Offsite at the Vancouver Public Library, Strathcona Branch
Carmen Papalia and Joulene Tse Parent will discuss issues of cultural accessibility and human rights in the city, including Tse’s ongoing research on the history of Indigenous workers on the waterfront, as well as Papalia’s projects leading up to and including his recent conceptual work Open Access, a new, relational model for accessibility that sets a precedent for considerations of agency and power in relation to the disabling social, cultural, and political conditions in a given context.
This event is part of The Foreshore, presented in partnership with the multi-disciplinary artist collective Other Sights for Artists’ Projects. The Foreshore hosts a series of roving discursive events held at community centres throughout the city of Vancouver, aiming to generate questions and confluence inspired by the conditions of the foreshore, the land along the edge of a body of water that is repeatedly submerged and revealed by the tide. In Vancouver, the term conjures specific histories of trade and exchange, habitation and nourishment, resistance and violent erasure. It might similarly evoke our contemporary lived situation in this city. Considering the potential of this zone as both a metaphor and physical site, year two of The Foreshore initiative pairs together returning speakers and guests of their choosing to deepen a generative and cross-disciplinary conversation around the following questions: Can there be land that is not property? How do we bring the centre to the edge? What is, as yet, unseen?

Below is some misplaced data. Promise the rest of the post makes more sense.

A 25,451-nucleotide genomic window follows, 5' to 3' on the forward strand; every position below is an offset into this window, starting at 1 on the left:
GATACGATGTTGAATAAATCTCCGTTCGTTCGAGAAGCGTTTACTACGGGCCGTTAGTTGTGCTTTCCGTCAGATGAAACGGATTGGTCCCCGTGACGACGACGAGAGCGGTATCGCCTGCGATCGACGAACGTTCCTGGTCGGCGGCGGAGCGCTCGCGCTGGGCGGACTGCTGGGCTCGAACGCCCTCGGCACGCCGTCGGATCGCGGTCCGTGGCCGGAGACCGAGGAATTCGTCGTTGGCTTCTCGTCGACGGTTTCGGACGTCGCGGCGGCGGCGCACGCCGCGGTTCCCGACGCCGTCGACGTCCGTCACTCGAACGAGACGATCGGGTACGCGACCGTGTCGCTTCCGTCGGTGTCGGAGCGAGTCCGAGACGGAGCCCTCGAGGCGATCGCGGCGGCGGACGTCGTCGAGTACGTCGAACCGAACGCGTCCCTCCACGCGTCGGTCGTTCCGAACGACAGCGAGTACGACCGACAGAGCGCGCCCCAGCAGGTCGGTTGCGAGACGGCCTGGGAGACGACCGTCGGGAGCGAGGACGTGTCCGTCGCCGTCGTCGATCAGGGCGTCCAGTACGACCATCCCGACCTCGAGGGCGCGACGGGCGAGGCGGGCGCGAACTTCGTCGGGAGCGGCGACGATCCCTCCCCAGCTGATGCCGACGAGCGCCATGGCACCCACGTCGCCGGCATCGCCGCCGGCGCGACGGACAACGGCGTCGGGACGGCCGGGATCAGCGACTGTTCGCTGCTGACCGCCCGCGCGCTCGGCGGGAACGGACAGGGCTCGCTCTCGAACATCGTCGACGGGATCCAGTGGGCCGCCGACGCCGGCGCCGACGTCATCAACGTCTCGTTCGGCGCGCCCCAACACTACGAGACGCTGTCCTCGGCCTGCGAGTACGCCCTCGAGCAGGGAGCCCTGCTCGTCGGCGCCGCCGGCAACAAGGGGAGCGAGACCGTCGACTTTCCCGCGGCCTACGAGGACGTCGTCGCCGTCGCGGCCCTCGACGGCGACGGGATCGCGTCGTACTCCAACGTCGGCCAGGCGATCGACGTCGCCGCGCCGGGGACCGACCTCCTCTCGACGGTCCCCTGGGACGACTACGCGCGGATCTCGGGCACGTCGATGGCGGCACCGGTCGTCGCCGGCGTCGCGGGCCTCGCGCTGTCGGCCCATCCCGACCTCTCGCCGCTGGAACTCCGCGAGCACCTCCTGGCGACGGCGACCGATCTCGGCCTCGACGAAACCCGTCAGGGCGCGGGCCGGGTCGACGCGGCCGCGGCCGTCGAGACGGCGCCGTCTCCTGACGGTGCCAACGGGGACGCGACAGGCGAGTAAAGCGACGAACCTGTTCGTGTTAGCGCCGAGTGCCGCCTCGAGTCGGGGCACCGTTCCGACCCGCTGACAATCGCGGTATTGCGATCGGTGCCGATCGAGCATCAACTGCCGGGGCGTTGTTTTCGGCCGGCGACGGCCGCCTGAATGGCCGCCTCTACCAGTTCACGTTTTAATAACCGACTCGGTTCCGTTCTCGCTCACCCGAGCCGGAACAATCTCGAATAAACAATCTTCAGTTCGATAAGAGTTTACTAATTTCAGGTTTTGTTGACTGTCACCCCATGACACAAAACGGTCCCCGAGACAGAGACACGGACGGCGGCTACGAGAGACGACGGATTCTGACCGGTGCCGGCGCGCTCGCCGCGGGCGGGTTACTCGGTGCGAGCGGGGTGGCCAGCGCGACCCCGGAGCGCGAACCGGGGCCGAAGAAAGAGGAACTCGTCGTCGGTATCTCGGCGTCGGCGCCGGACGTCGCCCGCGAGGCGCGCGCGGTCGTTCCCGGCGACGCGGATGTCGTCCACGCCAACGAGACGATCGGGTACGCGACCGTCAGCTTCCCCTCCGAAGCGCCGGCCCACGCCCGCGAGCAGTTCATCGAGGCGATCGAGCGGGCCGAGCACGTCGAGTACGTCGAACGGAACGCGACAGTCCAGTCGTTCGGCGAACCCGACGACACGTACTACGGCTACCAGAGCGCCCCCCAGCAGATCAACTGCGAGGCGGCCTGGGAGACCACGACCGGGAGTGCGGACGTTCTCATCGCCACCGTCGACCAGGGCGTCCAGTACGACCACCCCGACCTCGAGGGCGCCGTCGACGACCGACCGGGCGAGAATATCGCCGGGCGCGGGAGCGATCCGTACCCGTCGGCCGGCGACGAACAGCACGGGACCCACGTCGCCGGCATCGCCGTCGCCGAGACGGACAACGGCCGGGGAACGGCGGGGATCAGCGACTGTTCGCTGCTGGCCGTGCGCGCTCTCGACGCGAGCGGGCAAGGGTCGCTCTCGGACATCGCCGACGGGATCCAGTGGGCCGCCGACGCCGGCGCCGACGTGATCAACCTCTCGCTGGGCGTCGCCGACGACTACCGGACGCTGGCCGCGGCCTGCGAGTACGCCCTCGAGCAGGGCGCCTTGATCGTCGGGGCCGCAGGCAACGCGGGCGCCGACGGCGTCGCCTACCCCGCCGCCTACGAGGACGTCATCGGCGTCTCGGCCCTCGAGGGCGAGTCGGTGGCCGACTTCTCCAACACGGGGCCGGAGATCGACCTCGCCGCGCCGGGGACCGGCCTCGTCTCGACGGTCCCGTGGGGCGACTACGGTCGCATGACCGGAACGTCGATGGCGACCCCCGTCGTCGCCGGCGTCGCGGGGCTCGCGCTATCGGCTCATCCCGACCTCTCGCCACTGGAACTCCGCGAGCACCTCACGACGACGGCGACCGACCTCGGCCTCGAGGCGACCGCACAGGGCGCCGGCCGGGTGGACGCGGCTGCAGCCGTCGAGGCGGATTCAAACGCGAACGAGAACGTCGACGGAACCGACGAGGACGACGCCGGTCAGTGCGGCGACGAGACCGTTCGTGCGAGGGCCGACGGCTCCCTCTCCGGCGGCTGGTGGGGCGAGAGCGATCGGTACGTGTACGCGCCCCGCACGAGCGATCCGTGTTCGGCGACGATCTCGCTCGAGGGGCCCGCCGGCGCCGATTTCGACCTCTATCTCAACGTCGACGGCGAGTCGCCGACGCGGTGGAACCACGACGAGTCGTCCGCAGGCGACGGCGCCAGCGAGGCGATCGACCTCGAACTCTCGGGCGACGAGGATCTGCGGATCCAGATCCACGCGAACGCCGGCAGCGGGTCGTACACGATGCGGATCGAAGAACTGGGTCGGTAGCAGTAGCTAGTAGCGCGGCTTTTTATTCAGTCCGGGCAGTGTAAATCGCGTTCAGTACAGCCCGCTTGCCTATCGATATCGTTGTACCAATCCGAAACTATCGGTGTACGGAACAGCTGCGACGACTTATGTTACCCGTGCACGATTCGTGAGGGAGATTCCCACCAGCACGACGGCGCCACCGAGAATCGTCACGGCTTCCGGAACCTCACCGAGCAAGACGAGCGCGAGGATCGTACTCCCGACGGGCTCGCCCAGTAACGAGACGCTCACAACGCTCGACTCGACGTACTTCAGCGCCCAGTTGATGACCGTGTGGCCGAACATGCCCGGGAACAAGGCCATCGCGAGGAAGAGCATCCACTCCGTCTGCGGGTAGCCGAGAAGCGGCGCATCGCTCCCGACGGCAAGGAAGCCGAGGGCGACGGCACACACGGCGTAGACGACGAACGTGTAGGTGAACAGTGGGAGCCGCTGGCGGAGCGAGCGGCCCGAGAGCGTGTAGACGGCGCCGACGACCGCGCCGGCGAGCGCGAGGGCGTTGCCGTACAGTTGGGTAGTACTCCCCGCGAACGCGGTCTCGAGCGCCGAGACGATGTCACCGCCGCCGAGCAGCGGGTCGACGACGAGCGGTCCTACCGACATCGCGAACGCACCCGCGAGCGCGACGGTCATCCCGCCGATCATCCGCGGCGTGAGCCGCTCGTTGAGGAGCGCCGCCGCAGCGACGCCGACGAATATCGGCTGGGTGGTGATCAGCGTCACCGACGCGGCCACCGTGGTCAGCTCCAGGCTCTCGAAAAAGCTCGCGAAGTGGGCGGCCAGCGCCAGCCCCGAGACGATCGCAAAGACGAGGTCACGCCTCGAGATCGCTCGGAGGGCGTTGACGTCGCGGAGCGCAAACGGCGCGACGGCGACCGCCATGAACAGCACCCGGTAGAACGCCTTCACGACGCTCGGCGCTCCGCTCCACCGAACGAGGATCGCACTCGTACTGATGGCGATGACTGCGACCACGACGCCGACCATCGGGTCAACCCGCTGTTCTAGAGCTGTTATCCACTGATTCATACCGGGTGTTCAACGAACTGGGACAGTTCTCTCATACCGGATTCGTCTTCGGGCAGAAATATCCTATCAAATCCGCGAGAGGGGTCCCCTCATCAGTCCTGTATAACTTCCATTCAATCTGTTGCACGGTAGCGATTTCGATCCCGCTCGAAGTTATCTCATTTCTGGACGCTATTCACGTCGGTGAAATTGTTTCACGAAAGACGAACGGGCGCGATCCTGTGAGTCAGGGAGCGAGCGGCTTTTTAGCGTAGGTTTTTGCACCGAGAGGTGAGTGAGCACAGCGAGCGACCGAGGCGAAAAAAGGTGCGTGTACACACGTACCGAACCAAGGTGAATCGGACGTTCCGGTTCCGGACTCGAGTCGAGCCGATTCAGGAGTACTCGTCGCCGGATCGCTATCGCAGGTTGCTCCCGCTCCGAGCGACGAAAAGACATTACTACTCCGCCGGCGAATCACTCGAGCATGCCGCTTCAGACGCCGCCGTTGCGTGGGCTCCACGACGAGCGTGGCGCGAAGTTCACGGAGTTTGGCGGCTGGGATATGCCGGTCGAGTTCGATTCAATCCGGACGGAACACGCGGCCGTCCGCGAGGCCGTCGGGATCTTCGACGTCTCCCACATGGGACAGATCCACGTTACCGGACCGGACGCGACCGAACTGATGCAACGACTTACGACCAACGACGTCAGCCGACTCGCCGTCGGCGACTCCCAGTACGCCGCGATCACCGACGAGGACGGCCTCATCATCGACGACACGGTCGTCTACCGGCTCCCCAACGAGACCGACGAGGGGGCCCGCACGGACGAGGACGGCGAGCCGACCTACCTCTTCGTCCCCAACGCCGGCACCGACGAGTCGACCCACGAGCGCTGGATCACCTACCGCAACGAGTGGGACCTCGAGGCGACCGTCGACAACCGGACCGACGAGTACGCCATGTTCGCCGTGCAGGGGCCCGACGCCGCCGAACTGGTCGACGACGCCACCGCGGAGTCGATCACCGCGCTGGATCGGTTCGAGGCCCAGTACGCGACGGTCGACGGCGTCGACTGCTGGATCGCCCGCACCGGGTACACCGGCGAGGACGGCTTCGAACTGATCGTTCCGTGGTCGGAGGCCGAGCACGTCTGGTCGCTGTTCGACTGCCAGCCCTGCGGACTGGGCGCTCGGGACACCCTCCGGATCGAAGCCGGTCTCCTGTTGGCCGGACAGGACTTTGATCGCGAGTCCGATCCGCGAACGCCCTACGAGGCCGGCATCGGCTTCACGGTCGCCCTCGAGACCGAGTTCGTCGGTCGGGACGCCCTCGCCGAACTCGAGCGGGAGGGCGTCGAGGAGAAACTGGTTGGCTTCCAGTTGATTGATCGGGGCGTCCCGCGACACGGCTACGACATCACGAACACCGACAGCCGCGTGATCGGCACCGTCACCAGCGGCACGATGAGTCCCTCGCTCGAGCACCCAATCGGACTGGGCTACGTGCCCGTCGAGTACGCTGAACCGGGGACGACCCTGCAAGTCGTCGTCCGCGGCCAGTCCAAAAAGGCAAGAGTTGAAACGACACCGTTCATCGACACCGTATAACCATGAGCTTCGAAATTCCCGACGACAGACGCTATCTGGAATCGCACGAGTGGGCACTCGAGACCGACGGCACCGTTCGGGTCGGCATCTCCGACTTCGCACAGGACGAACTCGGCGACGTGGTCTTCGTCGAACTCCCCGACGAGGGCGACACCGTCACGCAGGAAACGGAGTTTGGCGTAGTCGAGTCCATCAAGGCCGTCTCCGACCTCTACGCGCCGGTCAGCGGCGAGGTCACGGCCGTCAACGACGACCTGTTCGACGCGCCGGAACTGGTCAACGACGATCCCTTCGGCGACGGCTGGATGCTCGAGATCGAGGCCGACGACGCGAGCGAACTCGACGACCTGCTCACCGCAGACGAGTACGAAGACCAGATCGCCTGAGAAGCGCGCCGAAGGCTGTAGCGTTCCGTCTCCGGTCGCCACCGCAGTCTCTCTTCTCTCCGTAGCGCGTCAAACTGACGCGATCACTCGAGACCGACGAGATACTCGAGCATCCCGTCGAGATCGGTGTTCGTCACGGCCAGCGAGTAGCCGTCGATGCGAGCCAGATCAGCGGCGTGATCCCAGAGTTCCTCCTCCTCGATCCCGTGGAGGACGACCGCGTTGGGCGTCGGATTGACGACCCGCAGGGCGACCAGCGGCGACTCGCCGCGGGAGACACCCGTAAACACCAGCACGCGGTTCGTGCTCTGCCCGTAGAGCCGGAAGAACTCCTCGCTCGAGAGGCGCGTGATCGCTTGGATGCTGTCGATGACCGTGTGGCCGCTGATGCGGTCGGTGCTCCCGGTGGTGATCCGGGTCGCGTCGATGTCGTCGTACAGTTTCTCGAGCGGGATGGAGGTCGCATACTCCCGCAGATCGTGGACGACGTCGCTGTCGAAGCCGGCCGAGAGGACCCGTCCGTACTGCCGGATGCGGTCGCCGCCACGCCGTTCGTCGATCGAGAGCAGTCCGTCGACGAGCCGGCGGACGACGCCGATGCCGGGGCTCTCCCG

Born in Vancouver in unceded Coast Salish Territory in 1981, Carmen Papalia is a social practice artist and non-visual learner who makes participatory projects about access to public space, the art institution and visual culture. His work has been featured at The Solomon R. Guggenheim Museum, New York; the Harvard Art Museums, Cambridge; Tate Liverpool, UK; and locally at Gallery Gachet and the Surrey Art Gallery. Papalia is the recipient of the 2014 Adam Reynolds Memorial Bursary and the 2013 Wynn Newhouse Award. His current work includes the multifunctional acoustic mobility device produced with Sara Hendren’s Investigating Normal Lab at Olin College of Engineering and Let’s Keep in Touch, a collaboration with curator Whitney Mashburn that sets a precedent for haptic criticism to become a viable practice within contemporary art.
Joulene Tse Parent’s maternal lines come from the Indigenous Dene Nation of Northern Saskachewan, and paternal lines from a father who was a working immigrant from Canton, China. Most of Joulene’s childhood was raised in the Downtown Eastside of Vancouver, the unceded territory of the Squamish, Musqueam and Tsleil-Waututh Nations. She is an active Union Member of the International Longshore Warehouse Union, and currently holds a two year Executive position for Local 500 Vancouver. She also sits on the Vancouver District Labour Council, as a Delegate and Co-Chair on the Women’s Committee.